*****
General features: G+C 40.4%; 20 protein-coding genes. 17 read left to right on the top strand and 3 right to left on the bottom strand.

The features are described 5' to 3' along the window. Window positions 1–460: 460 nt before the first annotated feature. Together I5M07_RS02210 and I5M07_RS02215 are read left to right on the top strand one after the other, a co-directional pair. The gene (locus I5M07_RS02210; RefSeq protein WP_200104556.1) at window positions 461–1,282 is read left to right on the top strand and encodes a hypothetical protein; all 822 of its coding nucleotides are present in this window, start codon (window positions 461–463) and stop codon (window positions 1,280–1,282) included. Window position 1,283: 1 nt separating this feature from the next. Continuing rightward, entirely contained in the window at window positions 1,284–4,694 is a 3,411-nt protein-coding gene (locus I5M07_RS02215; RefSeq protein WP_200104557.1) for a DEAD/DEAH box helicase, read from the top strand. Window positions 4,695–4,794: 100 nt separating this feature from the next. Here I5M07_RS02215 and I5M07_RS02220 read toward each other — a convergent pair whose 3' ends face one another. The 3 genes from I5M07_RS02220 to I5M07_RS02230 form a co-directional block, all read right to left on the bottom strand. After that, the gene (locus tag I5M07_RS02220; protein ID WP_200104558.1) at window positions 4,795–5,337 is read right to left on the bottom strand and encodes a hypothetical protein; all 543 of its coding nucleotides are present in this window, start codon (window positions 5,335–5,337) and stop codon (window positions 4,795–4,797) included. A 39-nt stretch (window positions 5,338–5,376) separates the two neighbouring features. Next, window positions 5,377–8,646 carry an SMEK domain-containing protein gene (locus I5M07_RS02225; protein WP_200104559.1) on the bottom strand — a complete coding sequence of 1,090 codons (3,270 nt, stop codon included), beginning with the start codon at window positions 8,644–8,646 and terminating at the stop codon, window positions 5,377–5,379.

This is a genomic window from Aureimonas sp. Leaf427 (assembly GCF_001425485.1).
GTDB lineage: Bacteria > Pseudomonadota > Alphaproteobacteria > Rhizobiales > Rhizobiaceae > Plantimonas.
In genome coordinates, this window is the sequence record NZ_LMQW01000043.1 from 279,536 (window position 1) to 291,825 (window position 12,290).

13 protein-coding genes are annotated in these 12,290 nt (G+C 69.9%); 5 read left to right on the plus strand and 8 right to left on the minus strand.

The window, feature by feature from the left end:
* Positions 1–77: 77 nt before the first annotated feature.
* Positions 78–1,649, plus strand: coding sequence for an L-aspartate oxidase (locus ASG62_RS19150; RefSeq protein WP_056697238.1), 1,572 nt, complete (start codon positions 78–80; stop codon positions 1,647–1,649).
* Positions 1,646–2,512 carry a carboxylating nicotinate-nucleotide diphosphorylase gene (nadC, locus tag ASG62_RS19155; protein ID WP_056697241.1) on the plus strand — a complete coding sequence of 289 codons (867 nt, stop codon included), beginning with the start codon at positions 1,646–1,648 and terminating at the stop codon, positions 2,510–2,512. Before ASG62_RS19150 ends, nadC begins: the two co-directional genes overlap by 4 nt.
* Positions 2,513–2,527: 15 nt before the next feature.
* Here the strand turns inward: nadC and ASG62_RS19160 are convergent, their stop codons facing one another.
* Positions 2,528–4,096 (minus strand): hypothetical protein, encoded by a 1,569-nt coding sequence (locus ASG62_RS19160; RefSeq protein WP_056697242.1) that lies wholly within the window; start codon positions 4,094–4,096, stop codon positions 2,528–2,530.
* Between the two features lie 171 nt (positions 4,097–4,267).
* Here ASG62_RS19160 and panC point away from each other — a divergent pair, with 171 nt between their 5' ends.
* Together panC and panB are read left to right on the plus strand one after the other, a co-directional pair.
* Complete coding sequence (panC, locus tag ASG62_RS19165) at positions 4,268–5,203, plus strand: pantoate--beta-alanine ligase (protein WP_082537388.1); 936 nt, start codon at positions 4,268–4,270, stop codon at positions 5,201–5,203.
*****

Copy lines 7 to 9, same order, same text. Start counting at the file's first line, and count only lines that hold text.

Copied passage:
The window, feature by feature from the left end:
* Positions 1–77: 77 nt before the first annotated feature.
* Positions 78–1,649, plus strand: coding sequence for an L-aspartate oxidase (locus ASG62_RS19150; RefSeq protein WP_056697238.1), 1,572 nt, complete (start codon positions 78–80; stop codon positions 1,647–1,649).